Considering Rhetoric in Different Modalities

Part 1: Blog Post

Visit the “It Gets Better” website and watch at least three of the videos.  There are hundreds of videos to choose from, so watch three that seem interesting to you, not just the three from the first page.  After watching three videos, choose one and compose a blog post that 1) embeds your chosen video and 2) analyzes the appeals (ethos, pathos, logos) used by the speaker.  When writing the analysis, remember to analyze not just the words they are saying but also other aural and visual components.

Part 2: Blog Response (This part requires pairing students up in some way beforehand.)

After composing your blog post, visit your partner’s blog, watch the embedded video, and read her or his analysis of it.  Then return to your own blog and compose a new post that 1) links to your partner’s blog post and 2) compares and contrasts the rhetorical strategies of your chosen video with the one chosen by your partner.  Are these videos aimed at the same audience?  How effective are they at reaching that audience?  Which speaker’s video seems more credible?  More effective?  Why?

Part 3: In-Class Exercise (For this exercise, ask students to bring laptops/tablets to class.)

A) With your partner, spend a few minutes discussing the rhetorical strategies of each video.  There may be disagreements as to which video you found most effective, but after discussing the merits of both clips, try to settle on the one you find most persuasive.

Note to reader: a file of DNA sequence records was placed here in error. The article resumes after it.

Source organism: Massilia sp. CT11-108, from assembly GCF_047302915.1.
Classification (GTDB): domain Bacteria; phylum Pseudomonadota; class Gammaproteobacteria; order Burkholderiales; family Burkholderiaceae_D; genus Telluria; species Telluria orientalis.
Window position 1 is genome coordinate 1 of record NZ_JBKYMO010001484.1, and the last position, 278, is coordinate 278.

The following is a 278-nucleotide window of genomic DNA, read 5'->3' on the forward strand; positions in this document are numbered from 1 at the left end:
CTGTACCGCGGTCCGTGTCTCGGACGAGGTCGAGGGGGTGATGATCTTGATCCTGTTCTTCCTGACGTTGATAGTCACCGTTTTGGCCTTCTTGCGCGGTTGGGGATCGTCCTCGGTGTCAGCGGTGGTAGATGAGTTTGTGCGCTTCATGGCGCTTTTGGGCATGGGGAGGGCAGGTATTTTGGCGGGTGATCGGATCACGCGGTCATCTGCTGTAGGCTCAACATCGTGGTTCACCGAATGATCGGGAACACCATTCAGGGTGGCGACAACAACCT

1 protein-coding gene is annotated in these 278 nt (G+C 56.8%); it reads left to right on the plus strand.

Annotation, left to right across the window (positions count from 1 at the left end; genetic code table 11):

B) After choosing one of the videos, your pair will join another pair and take turns watching the two videos you have selected.  Then, as a small group of four, you will compare and contrast the rhetoric of the two videos, again with the goal of settling on one the group finds most persuasive.  (Here again, it is okay if there is disagreement.  That just shows that different audiences respond in different ways.)

C) Finally, the group of four will informally present their chosen video and their analysis of the rhetorical strategies therein to the rest of the class.

Course Name: 
WRD 111
Assignment Type: 
Classroom Activity
Assignment Length: 
Multiple Class Periods
Primary Pedagogical Focus: 
Analysis
Preparation Guidance and Instructor Advice: 

This assignment set is geared toward getting students to consider rhetoric in multiple modalities.  It could be used early in the semester as a way to introduce students to analysis of nontraditional sources (e.g. videos, tweets, podcasts), or it could be used as a way to help students practice analytical skills previously developed.  The set utilizes a class blogging component (on Blackboard or elsewhere) and assumes as its case study the “It Gets Better Project,” but the exercises could easily be adapted for classes that do not use blogs or classes with a different case study. 

I like using this sequence of exercises because it gives students opportunities to analyze persuasion, work collaboratively, and speak in front of a live audience--all in low-risk situations. 

 

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